January 3, 2012
During Operation Cast Lead, Israel was accused of violating international law with its use of phosphorous--however, during Operation Cast Lead, the International Red Cross stated that Israel was not using phosphorous improperly:
The international Red Cross said Tuesday that Israel has fired white phosphorus shells in its offensive in the Gaza Strip, but has no evidence to suggest the incendiary agent is being used improperly or illegally.
The comments came after a human rights organization accused the Jewish state of using white phosphorus, hich ignites when it strikes the skin and burns straight through or until it is cut off from oxygen. It can cause horrific injuries.
The International Committee of the Red Cross urged Israel to exercise "extreme caution" in using the incendiary agent, which is used to illuminate targets at night or create a smoke screen for day attacks, said Peter Herby, the head of the organization's mines-arms unit.
"In some of the strikes in Gaza it's pretty clear that phosphorus was used," Herby told The Associated Press. "But it's not very unusual to use phosphorus to create smoke or illuminate a target. We have no evidence to suggest it's being used in any other way."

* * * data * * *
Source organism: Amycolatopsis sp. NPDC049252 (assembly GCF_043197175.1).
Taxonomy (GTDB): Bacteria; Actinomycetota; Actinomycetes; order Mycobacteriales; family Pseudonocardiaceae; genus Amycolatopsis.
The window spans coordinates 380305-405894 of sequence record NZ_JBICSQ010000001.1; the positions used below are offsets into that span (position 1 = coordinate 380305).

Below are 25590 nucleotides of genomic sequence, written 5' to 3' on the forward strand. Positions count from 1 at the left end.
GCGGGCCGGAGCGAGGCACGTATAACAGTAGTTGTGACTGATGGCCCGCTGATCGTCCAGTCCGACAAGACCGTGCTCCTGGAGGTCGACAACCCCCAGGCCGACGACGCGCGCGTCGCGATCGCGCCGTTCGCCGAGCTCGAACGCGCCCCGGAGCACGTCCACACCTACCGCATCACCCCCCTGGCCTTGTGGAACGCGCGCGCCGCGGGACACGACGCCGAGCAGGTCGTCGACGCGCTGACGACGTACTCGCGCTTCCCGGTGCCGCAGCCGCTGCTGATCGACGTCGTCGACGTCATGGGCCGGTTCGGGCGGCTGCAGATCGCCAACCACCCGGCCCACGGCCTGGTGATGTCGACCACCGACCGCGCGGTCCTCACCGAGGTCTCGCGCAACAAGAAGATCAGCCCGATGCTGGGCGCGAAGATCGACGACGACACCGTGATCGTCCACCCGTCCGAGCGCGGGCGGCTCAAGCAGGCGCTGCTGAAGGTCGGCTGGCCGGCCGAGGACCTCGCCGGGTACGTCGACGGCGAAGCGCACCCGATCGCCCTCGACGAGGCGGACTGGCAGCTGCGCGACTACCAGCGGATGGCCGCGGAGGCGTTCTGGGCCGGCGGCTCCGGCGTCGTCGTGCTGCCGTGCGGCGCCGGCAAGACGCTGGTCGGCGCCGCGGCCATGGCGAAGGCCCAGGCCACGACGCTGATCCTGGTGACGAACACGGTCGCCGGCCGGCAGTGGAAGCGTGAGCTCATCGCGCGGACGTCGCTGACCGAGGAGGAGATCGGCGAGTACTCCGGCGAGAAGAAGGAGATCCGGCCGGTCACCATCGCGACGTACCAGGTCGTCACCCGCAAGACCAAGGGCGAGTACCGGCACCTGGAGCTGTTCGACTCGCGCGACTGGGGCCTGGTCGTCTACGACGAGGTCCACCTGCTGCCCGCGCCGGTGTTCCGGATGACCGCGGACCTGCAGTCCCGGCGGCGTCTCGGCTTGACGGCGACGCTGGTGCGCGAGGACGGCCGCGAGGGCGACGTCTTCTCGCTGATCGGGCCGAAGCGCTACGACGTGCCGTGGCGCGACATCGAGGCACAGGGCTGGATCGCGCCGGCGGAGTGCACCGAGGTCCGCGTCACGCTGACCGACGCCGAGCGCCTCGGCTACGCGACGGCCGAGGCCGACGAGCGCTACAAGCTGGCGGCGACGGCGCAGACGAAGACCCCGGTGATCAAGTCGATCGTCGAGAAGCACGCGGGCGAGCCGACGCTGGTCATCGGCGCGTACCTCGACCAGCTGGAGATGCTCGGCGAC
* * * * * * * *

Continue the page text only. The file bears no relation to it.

Of course, when the terrorists from Gaza use phosphorous, it is a different matter entirely--and the use of phosphorous by Gazan terrorists is not the first time they have used it either. Back on January 14, 2009--during the war--it was reported that terrorists in Gaza used phosphorous for the first time:
Palestinian militants in the Gaza Strip on Wednesday fired their first phosphorus shell into Israel, which exploded in an open area in the Eshkol area in the western Negev.
During September 2010, phosphorous was again used by the terrorists in Gaza:
At least two of the nine mortar shells fired Wednesday into Eshkol Regional Council were phosphorus bombs, police confirmed after initially declining to corroborate a claim made by the area's security officer.
Police sappers examined and identified the two phosphorus bombs. According to police, such bombs do not cause any more damage than a standard mortar shell.
Since the addition of phosphorous does not create more damage, the only reason for adding the phosphorous was purely to cause increased physical injury--in clear violation, once again, of international law.
Just this past August, Hamas launched a mortar shell with phosphorus into Kerem Shalom.
And now, on Sunday, Gazan terrorists were again using phosphorous in violation of international law:
Two mortar shells fired from the Gaza Strip into the rural Eshkol Regional Council on Sunday morning contained phosphorous, security forces confirmed. The shells landed in open fields, causing no injuries or damage.
Mortars containing phosphorous fired from Gaza have landed in Israeli territory in the past. Phosphorous is designed to ignite a fire around the impact zone. The chemical is banned by international law for use near civilians.
Has anyone at the UN addressed this?
Will the UN Human Rights Council address this?
The fact that the rockets were fired by Arabs at Israelis answers the questions, doesn't it?